Philanthropist, investor or businessman, there are many identities that Ratan Naval Tata is known as. One of the most successful businessmen in India, Ratan Tata remains an inspiration to the youth of India.
Having started his career with Tata group in 1961 at the shop floor of Tata Steel, Ratan rose through the ranks and was named the successor by JRD Tata in 1991, when he stepped down as chairman of Tata Sons.
Under Ratan Tata’s leadership Tata group acquired well known names such as Tetley, Jaguar Land Rover and Corus. Ratan Tata took Tata global and he is the man who gave India the Nano, a dream car for the common man.
Ratan Tata stepped down as chairman of Tata group in 2012 and has now been reported to have acquired a stake in Chinese smartphone company Xiaomi.
Freddie Mercury: The rock god
This is one Parsi which every music lover worldwide has to know. Taking the love of the Parsi community for rock and roll to another level, Freddie Mercury, born Farrokh Bulsara, is remembered as one of the greatest rockstar the world has come to cherish.
Having spent his early years in India, it was here that his tryst with melody began, one of his formative influences being Lata Mangeshkar. He moved to England in 1964 and went on to become the lead vocalist of popular band Queen .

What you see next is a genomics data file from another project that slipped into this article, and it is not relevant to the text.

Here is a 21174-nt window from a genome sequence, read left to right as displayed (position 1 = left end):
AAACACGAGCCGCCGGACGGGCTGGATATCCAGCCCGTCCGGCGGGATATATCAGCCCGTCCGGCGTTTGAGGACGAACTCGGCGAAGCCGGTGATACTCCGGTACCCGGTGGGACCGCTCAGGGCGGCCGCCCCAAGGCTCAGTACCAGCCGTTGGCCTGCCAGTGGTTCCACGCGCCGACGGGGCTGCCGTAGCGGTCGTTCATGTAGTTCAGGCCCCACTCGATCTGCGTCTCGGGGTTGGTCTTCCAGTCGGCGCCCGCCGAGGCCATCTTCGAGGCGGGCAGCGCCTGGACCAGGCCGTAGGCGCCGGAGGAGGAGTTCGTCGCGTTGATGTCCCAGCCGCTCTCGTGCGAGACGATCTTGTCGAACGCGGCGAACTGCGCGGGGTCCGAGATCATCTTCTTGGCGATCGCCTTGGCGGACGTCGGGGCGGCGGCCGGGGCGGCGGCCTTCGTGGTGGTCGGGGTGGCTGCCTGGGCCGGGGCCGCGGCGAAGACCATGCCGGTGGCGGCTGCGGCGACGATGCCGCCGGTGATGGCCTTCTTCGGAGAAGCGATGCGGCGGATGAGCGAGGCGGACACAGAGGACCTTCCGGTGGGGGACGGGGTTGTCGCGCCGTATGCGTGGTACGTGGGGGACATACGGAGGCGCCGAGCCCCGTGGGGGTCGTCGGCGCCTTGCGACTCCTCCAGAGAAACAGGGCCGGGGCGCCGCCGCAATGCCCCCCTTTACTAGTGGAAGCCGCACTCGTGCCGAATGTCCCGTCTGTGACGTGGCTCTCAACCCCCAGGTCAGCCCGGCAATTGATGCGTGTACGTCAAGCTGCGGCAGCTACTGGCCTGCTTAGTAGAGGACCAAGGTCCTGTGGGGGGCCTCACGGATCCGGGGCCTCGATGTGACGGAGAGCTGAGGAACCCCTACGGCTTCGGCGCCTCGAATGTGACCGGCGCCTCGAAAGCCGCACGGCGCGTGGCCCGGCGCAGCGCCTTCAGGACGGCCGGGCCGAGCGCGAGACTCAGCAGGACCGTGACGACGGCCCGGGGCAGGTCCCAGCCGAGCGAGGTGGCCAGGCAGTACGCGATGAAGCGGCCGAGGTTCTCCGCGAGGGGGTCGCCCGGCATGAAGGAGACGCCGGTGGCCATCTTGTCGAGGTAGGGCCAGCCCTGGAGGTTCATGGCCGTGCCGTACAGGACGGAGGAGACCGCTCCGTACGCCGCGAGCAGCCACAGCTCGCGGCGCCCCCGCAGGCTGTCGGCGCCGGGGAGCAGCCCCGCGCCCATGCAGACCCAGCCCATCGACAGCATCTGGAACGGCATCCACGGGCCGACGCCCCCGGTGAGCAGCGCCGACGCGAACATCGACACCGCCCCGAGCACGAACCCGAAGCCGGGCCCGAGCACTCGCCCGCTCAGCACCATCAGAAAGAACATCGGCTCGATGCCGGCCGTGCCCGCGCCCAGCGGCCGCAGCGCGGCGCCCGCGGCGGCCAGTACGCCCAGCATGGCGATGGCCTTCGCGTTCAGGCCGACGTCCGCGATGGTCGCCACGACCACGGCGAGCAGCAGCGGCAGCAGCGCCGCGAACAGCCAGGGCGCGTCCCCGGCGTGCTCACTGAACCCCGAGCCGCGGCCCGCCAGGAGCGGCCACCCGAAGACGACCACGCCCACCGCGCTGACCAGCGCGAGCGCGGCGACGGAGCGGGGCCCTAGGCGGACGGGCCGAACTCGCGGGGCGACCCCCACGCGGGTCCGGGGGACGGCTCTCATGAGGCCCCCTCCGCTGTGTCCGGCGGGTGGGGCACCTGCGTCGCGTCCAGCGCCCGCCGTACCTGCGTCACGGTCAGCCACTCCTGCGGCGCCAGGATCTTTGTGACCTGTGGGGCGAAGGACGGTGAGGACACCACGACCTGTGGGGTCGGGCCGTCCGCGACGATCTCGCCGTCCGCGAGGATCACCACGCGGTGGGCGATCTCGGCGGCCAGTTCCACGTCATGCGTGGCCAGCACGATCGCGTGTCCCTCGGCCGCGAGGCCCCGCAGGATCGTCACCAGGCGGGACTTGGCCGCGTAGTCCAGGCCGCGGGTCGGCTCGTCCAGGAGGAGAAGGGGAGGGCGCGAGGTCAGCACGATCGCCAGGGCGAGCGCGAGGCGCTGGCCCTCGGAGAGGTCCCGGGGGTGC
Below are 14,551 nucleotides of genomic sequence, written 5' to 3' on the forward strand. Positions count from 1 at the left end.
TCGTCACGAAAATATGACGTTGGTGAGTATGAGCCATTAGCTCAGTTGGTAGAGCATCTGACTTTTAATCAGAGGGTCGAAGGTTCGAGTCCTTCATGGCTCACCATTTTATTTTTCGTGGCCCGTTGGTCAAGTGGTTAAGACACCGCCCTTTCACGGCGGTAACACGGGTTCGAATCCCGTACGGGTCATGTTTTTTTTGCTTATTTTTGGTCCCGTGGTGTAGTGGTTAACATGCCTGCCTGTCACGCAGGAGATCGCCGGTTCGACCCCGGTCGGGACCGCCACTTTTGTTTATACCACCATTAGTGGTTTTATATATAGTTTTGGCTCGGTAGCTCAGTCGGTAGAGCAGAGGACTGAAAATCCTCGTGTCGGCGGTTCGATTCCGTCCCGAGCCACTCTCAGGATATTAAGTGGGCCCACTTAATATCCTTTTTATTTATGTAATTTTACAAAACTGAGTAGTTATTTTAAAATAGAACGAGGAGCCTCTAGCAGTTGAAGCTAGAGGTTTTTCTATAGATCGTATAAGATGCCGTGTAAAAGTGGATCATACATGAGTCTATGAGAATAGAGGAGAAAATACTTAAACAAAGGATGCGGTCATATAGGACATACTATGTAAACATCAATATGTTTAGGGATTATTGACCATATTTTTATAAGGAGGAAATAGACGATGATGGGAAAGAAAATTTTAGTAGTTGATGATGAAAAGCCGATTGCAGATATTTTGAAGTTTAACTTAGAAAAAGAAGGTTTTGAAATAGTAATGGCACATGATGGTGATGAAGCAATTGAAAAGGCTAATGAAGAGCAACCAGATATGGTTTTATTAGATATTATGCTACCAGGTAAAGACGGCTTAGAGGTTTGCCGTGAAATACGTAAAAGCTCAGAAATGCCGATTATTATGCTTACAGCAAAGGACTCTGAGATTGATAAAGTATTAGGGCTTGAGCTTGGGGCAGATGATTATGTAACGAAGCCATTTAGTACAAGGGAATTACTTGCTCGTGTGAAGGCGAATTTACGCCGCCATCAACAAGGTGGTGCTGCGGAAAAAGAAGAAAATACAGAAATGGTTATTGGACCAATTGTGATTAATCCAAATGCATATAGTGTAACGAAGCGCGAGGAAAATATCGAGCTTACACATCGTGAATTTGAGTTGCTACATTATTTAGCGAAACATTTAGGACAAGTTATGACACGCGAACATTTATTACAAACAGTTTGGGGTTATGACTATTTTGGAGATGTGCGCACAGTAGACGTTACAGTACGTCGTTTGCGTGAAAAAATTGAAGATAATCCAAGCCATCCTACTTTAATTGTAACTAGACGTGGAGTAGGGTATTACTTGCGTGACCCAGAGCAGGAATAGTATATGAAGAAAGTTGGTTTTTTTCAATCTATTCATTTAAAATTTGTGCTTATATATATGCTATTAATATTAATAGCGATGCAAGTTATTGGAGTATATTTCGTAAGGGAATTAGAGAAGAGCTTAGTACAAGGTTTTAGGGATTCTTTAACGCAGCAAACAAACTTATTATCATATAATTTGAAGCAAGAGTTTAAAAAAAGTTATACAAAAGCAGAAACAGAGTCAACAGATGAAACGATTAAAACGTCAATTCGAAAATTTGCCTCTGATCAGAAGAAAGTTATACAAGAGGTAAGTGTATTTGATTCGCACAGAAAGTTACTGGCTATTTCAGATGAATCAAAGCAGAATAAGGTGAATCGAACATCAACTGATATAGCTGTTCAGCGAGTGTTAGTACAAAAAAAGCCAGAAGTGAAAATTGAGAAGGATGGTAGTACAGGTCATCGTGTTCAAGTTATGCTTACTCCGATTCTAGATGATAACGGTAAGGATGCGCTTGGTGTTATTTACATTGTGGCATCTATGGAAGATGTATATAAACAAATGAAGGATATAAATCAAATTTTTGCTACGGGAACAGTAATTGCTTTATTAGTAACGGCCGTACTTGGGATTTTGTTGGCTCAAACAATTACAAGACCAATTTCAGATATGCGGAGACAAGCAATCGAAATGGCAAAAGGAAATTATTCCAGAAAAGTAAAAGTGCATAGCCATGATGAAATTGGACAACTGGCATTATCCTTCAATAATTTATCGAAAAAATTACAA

Credited with the legendary track Bohemian Rhapsody , Mercury remains an artist that many have tried to emulate and many others have sought inspiration from. In 1991, Mercury died of HIV, aged 45.
Zubin Mehta: The mesmerising maestro
Another great name emerging from the ranks of Parsi musicians, Zubin Mehta, is a conductor of Western classical music. Apart from being the main conductor of Valencia’s opera house, Mehta is also the music director for life of the Israel Philharmonic Orchestra.
Born to a Parsi family in Bombay, now known as Mumbai, Mehta is an alumnus of St. Xavier’s College. Mehta has been honoured with the Padma Vibhushan and has also won accolades worldwide. Though he is an American resident, he has retained his Indian citizenship, and continues to visit India.